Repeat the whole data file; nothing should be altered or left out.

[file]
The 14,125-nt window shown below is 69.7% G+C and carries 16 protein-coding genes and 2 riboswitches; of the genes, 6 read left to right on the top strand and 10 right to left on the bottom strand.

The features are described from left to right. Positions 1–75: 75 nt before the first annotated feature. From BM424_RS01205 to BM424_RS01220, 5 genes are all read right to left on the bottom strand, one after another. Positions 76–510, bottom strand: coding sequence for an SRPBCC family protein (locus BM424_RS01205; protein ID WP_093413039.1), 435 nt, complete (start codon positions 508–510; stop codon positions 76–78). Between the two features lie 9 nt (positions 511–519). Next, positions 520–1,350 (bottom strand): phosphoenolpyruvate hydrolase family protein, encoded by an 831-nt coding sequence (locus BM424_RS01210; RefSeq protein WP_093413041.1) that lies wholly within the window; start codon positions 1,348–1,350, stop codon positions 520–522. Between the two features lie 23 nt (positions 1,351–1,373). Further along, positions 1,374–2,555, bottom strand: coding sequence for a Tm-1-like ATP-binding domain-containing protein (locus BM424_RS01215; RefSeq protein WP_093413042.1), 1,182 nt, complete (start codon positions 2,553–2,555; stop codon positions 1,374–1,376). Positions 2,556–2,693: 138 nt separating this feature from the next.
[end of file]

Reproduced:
The 14,125-nt window shown below is 69.7% G+C and carries 16 protein-coding genes and 2 riboswitches; of the genes, 6 read left to right on the top strand and 10 right to left on the bottom strand.

The features are described from left to right. Positions 1–75: 75 nt before the first annotated feature. From BM424_RS01205 to BM424_RS01220, 5 genes are all read right to left on the bottom strand, one after another. Positions 76–510, bottom strand: coding sequence for an SRPBCC family protein (locus BM424_RS01205; protein ID WP_093413039.1), 435 nt, complete (start codon positions 508–510; stop codon positions 76–78). Between the two features lie 9 nt (positions 511–519). Next, positions 520–1,350 (bottom strand): phosphoenolpyruvate hydrolase family protein, encoded by an 831-nt coding sequence (locus BM424_RS01210; RefSeq protein WP_093413041.1) that lies wholly within the window; start codon positions 1,348–1,350, stop codon positions 520–522. Between the two features lie 23 nt (positions 1,351–1,373). Further along, positions 1,374–2,555, bottom strand: coding sequence for a Tm-1-like ATP-binding domain-containing protein (locus BM424_RS01215; RefSeq protein WP_093413042.1), 1,182 nt, complete (start codon positions 2,553–2,555; stop codon positions 1,374–1,376). Positions 2,556–2,693: 138 nt separating this feature from the next.